I missed New York.

We took the girls for Spring Break, two years after canceling the same trip. We even saw The Cursed Child, as originally planned. As a family of Harry Potter dorks, we loved it. 

Of course, I did a little bit of work while we were there – I can’t ever fully shut off. And it’s just too convenient when so many of your business contacts are in one dense place.   

I used to go at least once or twice a month in the before times. I could never live there – I’m a country mouse at heart – but I can definitely immerse myself for a few days at a time.  

Twenty-seven months after my last junket, it felt the same. 

But not entirely. 

I’m guessing things were at 70% capacity. We got same-day dinner reservations, which would’ve been unheard of 3 years ago. There were noticeably fewer throngs of foreign tourists. Sadly, a few of my favorite spots closed. 

Everything felt a little… grungier. The pervasiveness of weed was astounding. Stores, trucks, and “independent contractors” were on almost every block. The smell was everywhere. Noelle joked that it was refreshing to catch an occasional whiff of cigarette smoke to break up the monotonous fragrance of “pee and weed.”

We filled out a veritable bingo card while traversing the island. We saw a guy shooting heroin in the Garment District, a half block from another sorry soul OD-ing on the sidewalk. We crossed the street in Chelsea to avoid a fight that broke out in the middle of Broadway. 

There was even a subway shooting in Brooklyn, followed by a manhunt that ended in the East Village. Every phone in earshot blew up with emergency alerts as the saga unfolded.

Looking at consumer data all day long, it’s easy to be seduced by the waning COVID concerns, bolstered bank accounts, rising wages, and booming housing market. Yeah, inflation and gas prices are hurting people, but spending hasn’t waned.

This trip reminded us that so many people, businesses, and neighborhoods still have a long recovery ahead of them. A place like Pittsburgh is largely sheltered from the extreme ups and downs. But Manhattan will always be ground zero – the heartbeat of America – whether the rest of the country wants to admit it or not. And that heart is still healing. 

New York will get back to 100%. I have no doubt. 

And I’ll be going back often to do my part.

Here’s what we’re seeing:

Consumer confidence bounced a little. After its third consecutive drop a couple weeks ago, I surmised that our Economic Sentiment Index may have hit bottom – and if our latest reading is any indication, I may have been right. The ESI jumped almost a full point over the past two weeks, its largest jump since last October. Four of our five primary indicators improved, the lone laggard being the housing market, on account of rising interest rates. The job market continues to flourish and even gas prices improved enough to make a difference. The numbers aren’t great, by any means, but up is always better than down.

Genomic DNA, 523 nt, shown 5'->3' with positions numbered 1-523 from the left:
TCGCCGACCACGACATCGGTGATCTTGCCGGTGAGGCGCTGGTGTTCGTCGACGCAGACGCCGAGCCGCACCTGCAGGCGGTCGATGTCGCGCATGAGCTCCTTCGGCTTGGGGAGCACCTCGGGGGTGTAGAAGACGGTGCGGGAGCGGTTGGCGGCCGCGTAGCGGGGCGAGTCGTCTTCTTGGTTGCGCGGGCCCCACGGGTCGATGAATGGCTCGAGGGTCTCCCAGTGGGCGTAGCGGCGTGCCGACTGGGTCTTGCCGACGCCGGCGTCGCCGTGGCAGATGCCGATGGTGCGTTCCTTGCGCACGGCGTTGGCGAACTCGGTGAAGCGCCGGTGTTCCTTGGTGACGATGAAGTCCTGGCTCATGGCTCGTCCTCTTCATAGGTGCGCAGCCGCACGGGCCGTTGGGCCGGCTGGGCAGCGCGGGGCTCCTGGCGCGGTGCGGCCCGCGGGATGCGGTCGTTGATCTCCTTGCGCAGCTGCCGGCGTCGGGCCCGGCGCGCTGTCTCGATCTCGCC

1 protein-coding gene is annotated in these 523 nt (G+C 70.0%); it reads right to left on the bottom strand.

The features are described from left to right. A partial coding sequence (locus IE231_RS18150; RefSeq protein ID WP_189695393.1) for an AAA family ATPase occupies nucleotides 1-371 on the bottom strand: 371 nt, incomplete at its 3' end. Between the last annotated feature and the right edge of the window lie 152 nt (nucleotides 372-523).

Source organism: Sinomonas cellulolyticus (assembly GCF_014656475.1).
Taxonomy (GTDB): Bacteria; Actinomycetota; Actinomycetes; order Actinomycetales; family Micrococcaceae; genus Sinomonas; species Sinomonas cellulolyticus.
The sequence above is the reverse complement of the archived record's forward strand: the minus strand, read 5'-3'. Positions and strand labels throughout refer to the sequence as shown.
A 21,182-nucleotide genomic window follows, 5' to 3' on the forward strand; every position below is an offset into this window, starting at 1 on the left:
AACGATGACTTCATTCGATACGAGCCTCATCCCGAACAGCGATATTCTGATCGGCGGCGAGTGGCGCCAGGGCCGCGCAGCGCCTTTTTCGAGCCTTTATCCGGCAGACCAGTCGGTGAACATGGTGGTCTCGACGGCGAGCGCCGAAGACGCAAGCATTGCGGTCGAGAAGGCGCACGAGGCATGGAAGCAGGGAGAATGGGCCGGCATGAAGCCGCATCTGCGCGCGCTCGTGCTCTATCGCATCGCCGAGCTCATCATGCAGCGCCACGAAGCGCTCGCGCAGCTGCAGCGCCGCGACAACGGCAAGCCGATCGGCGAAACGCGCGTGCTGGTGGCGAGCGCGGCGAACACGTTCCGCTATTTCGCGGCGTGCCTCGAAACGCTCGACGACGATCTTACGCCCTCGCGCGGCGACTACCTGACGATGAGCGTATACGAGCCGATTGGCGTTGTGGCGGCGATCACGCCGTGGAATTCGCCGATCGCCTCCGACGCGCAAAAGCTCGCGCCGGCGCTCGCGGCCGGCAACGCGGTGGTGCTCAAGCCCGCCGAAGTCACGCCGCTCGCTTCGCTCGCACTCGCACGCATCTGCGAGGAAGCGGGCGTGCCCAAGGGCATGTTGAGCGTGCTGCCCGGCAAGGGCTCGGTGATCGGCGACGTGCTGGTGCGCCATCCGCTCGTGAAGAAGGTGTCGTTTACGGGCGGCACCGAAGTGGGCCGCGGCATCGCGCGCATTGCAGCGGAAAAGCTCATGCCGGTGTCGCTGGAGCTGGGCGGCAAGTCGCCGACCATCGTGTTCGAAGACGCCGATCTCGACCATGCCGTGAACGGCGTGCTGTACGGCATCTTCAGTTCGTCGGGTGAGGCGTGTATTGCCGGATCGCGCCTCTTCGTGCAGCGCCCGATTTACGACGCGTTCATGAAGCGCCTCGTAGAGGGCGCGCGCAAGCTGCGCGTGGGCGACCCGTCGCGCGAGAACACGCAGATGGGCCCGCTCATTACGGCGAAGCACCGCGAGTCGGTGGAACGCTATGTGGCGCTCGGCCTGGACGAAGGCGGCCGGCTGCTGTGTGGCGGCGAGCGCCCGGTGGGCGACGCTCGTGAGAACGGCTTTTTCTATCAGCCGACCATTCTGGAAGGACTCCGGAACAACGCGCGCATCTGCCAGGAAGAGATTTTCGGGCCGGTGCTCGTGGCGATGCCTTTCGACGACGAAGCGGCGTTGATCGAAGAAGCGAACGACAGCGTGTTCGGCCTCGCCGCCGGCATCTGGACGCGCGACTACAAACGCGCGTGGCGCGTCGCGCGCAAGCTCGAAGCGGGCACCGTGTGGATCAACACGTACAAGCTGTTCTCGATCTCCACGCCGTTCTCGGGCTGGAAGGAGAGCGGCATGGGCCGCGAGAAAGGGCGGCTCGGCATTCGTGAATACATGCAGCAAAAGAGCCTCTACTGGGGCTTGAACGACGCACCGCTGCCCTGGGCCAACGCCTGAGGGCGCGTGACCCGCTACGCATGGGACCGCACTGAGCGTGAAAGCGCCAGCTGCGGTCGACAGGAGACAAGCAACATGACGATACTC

People are feeling the crunch of rising food prices. The strong consumer spending numbers this month mask the fact that people are just paying more for less. Sixty-nine percent of Americans say they have actively chosen not to buy something at the grocery store because it costs much more than usual. The same phenomenon is happening to a lesser degree at restaurants. People are especially noticing the higher price of perishables, which will unfortunately drive more spending on packaged and/or less healthy food options. Inflation is bad for public health, in case you didn’t know that. 

The rise in charitable activities is one of the silver linings of the COVID era. Donating and volunteering saw a notable increase during the pandemic, as many Americans enjoyed healthier household bank accounts, not to mention all the extra time on their hands. A record 49% of U.S. adults say they do volunteer work, up from 44% before COVID came along. Remote workers are the most likely – by a lot – to volunteer. Health and human service non-profits have seen the biggest boost in donations, while 29% of Americans have donated to one or more Ukraine-related causes. Even the percentage of people who opt to make donations at the checkout register nearly doubled over the past year. And yes, crypto donations are becoming more popular. Keep it up, folks. 

Walmart+ isn’t making a dent in Amazon’s business. Almost two years since Walmart’s Prime knockoff launched, fewer than one in ten Americans are members, with 12% saying they signed up but later quit. For contrast, Amazon Prime counts almost two-thirds of U.S. adults as members. In fact, 56% of Walmart+ members are also Prime members. It’s obviously a move Walmart had to make to be competitive… it’s just not much of a competition at the moment. 

Americans are planning to gather for Easter, eat ham. Nearly half of the 80+% of U.S. adults who observe Easter plan to celebrate with friends and family beyond their household this year. Thirty-one percent (like us) plan to stick with just their immediate family. Ham is the most popular item on the menu – by almost 3:1 compared to its next competitors (chicken and beef), with just 10% of people planning to eat fish. On the candy front, Reese’s Peanut Butter Eggs reign supreme in the Easter basket, with jelly beans a distant second. Nine percent of people prefer Peeps, which is 9% too many. 

More from the CivicScientists this week:

Our top new questions this week:

Answer Key: Meh; Host; It ends?; A ton, it’s my job; Lots; A familiar place. 

Hoping you’re well.


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